Making The Move To Mobile
Today, I want to talk about adopting new technology, specifically, adopting new technology when it comes to music creation.
If you watch my vlog, which you should, you will have seen that a couple episodes ago, I talked about updating my software and updating my workflow to include a little bit more of a streamlined version of everything.
What I am after is trying to become more mobile in my music creation, not just for the sake of mobility but so that I can have the same work flow no matter where I am.
I think that's important because I fully believe in learning an efficient and productive workflow with the tools that you have. I am not a big fan of constantly updating your tools because that means you're constantly having to learn a new system, and if you're constantly putting brainpower into educating yourself on a new system, you are not optimized to use that system efficiently and effectively out of the gate.
You're constantly playing catch up.
I'm not a big fan of that, but I do believe in adopting new technology when you can. I view it kind of like getting a new car.
Getting new gear as a musician is a lot like getting a new car. We can't all just afford to sell our car and go get a new car that comes out that we like, right? That's why it takes years and years, decades to introduce new technology into the marketplace, especially when it is an expensive piece of technology. And for the most part, musical equipment is expensive.
So I think that it's not important to try to adopt everything right when it comes out. What I do think is important is, anytime you find yourself in need of a new tool, whether you are replacing an old one or you're updating to a different system, to ask yourself the question, "what is going to be the best way to pursue this need and fulfill this need for the future?". And also, "now that we live in an increasingly mobile and connected world, what is the best way to serve my mobility and interconnectedness for creating music with other people?".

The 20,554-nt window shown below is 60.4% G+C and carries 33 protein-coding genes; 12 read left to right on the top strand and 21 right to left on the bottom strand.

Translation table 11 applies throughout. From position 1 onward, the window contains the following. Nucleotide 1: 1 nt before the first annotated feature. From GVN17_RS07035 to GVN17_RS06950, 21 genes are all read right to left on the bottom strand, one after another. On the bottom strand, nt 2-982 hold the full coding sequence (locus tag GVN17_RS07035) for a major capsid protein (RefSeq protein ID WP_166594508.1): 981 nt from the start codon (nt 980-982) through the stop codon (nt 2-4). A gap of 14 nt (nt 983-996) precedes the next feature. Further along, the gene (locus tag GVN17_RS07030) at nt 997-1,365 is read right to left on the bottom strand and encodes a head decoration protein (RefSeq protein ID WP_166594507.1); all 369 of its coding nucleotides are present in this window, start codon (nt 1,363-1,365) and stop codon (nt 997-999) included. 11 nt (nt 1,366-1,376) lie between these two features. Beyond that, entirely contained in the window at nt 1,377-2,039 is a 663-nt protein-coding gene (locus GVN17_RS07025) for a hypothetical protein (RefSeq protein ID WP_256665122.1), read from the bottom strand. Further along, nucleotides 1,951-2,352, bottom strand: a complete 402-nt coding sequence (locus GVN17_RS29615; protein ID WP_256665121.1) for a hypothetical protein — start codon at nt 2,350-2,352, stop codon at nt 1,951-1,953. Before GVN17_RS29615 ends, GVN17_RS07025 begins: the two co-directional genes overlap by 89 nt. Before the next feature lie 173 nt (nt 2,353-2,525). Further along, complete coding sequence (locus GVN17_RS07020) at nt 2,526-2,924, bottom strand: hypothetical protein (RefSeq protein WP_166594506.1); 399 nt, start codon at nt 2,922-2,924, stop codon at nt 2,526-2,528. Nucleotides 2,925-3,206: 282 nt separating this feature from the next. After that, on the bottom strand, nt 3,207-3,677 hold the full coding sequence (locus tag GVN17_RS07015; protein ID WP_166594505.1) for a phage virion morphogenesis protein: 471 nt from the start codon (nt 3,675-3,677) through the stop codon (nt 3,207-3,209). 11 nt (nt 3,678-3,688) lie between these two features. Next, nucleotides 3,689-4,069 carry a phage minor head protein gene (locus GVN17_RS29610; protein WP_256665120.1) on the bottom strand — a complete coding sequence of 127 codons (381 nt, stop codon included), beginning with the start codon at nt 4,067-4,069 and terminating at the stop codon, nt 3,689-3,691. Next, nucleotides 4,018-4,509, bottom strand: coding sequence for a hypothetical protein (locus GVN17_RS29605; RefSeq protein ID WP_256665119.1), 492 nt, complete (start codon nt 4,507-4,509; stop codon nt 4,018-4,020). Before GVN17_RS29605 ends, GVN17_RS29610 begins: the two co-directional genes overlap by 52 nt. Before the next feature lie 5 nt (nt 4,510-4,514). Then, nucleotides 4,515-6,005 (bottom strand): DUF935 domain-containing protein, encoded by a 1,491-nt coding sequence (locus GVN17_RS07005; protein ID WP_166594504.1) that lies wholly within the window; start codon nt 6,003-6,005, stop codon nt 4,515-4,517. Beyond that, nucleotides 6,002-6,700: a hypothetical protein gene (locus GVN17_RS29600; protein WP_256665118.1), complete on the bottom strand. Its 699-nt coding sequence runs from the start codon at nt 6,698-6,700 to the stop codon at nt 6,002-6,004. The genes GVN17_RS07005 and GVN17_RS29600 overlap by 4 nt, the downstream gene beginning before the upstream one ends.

Now the good news is there's a big difference between getting a new car and getting musical equipment. Cars remain expensive. Also, cars depreciate in value. Massively.
If I have a 2005 car and I want to get a 2015 car, the 2015 is going to cost way more than I can get for the 2005. But when it comes to music gear, if you want to update to something that is more mobile and more technologically advanced, odds are it's going to be digital and it's going to be in the box.
New gear will likely be either iOS- and Android-based or computer-based. And if that's the case, it's actually probably, in all likelihood, going to be less expensive than if you were to, say, buy a new keyboard to replace your old one.
Now, I'm not saying go sell your keyboard, switch to an iPad, and call it a day.
You can if you want. I'm a fan of that.
But what I am saying is if you find yourself wanting to improve or update your workflow, don't buy a new, expensive piece of physical gear to replace an old item if your needs can be filled by moving over to something that's software-based, and that sounds great as well.
Listen to the podcast: https://anchor.fm/tomdupreeiii
Watch the video: https://youtu.be/qonkwcjzLfw